What's a good career move for me, prefer travel?
December 16, 2009 2:08 PM   Subscribe

What's a good career move for me?

Forgive the length, as I've been giving this a lot of thought and really need to resolve this. I'm a bit unhappy with my career and have been for a while now. As it happens, I'm at a point in my life where I can make a clean break and chase my dreams, I just need some guidance.

My history: I'm 29 years old, single, no kids, and up until I was laid off earlier this year was working as an engineer. I don't have a lot of money or possessions, but have very little debt. I also own a house that I'm renting out to make some extra money. I should also mention that I'm not really the typical engineer - much more outgoing, hate being in a cubicle all day, and get bored easily.

The past five years I've spent working for a small design firm, basically writing software for cheap electronics - mostly two-way radios. I'm not a very skilled programmer (Assembly and C, that's it), found the work too stressful, and am honestly surprised I lasted there as long as I did. Before that, I spent a couple of years pulling cable for a telecom company - mostly grunt work, but worth mentioning.

Despite my misgivings in college, I finished my BS in Electrical Engineering since I was always a math/science whiz. I did reasonably well I think, given how hard the program was.

What I'm looking for: What I would really like is a job that allowed me to live abroad, or at least travel frequently. I've taken a few extended trips over the past few years, and am convinced that's what I should be doing. If I have to work stateside for the next couple of years, I would prefer to be able to at least live in another part of the country. I've been living in the same mid-sized Midwestern city my whole life, and for reasons I won't go into here, would really like a change of scenery.

What I've considered/been suggested so far:

Foreign Service - This would be perfect! I'm applying as an SEO, but have been given the impression that I will most likely not get medical clearance (which is very stringent) due to a minor condition I have to take medication for.

Other federal jobs - I've contacted a few three-letter agencies (CIA, FBI, etc), but haven't heard anything back yet. I don't know if there are any other government jobs out there that fit what I'm looking for.

Military - I'm not really the military type, but I haven't ruled it out completely.

Teaching English - Not exactly a career I would want long-term, but at least it would get me out of the States for a while.

Any other suggestions? I'm open to re-schooling if necessary (although paying for it could be an issue).
posted by photo guy to Work & Money (8 answers total) 5 users marked this as a favorite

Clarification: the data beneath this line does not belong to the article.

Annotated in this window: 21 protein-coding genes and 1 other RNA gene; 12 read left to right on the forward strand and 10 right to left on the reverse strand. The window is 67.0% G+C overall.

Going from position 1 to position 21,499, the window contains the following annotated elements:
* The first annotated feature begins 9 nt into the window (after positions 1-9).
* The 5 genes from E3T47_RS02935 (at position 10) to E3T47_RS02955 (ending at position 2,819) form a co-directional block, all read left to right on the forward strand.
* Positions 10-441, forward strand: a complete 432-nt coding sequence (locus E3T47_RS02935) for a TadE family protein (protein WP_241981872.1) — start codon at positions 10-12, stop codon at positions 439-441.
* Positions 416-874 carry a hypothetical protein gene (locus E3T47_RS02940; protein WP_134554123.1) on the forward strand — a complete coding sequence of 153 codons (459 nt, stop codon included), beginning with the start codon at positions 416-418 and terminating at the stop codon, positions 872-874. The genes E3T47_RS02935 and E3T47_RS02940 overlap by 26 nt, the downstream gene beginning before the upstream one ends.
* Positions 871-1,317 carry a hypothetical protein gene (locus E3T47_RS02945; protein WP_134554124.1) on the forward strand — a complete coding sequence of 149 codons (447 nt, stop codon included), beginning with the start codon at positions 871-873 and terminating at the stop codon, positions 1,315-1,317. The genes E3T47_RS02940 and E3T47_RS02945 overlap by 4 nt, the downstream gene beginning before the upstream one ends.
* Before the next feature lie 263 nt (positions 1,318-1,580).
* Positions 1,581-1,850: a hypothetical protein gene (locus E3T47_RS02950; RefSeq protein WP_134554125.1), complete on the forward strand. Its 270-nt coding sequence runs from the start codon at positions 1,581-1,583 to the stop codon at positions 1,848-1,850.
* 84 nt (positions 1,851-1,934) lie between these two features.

Teaching English - Not exactly a career I would want long-term, but at least it would get me out of the States for a while.

this! you've been living in the same mid-sized midwestern city your entire life! go see the world!
posted by lia at 2:24 PM on December 16, 2009

You could try to do some kind of consulting. The job postings usually say how much percentage travel required. Some are even 100% travel, which means jetting off somewhere every single week.

If I were braver I would recommend just picking up and moving somewhere I've always wanted to go! Figure out the job part later.
posted by Theloupgarou at 2:35 PM on December 16, 2009

Many Sales Engineers travel a lot, and being outgoing is a definite plus.
posted by bgrebs at 2:59 PM on December 16, 2009

If you have basic to good hands-on technical skills in addition to what you mentioned, there are jobs with military contractors that involve travel to Afghanistan (for the better part of a year) to maintain, operate, and repair military equipment. The conditions are "austere," but they pay is pretty good. While most people who take this type of job are former military, it's not absolutely essential that you have that experience. I have no idea whether or not the medical clearance required for these positions would be as stringent as that of the Foreign Service position you mentioned.

If you did have to stay stateside, military contractors need all types of technical people to work on R&D for the military equipment I mentioned above. Certain positions in this industry do require a lot of travel to client sites (especially if you become an SME in whatever-it-is and are one of the only people that understand certain parts of the product you're working on). You could name a place you wanted to live, and you would find a military contractor there, although they tend to congregate near military bases for obvious reasons.